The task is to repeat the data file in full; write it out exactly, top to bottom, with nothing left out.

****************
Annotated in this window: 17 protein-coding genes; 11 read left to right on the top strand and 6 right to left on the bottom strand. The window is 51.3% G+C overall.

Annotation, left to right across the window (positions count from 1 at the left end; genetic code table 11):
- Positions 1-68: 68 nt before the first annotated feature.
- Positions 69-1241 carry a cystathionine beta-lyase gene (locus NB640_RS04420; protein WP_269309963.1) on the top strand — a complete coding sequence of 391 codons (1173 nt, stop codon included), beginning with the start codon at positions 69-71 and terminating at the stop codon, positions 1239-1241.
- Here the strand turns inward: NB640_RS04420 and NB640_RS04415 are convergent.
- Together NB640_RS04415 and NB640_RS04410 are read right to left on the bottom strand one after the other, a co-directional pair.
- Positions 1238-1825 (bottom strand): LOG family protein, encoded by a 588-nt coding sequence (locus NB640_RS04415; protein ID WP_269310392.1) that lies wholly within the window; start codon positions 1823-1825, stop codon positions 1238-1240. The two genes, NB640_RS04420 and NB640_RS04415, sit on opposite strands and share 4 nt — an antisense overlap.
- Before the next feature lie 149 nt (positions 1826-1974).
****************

Annotated in this window: 17 protein-coding genes; 11 read left to right on the top strand and 6 right to left on the bottom strand. The window is 51.3% G+C overall.

Annotation, left to right across the window (positions count from 1 at the left end; genetic code table 11):
- Positions 1-68: 68 nt before the first annotated feature.
- Positions 69-1241 carry a cystathionine beta-lyase gene (locus NB640_RS04420; protein WP_269309963.1) on the top strand — a complete coding sequence of 391 codons (1173 nt, stop codon included), beginning with the start codon at positions 69-71 and terminating at the stop codon, positions 1239-1241.
- Here the strand turns inward: NB640_RS04420 and NB640_RS04415 are convergent.
- Together NB640_RS04415 and NB640_RS04410 are read right to left on the bottom strand one after the other, a co-directional pair.
- Positions 1238-1825 (bottom strand): LOG family protein, encoded by a 588-nt coding sequence (locus NB640_RS04415; protein ID WP_269310392.1) that lies wholly within the window; start codon positions 1823-1825, stop codon positions 1238-1240. The two genes, NB640_RS04420 and NB640_RS04415, sit on opposite strands and share 4 nt — an antisense overlap.
- Before the next feature lie 149 nt (positions 1826-1974).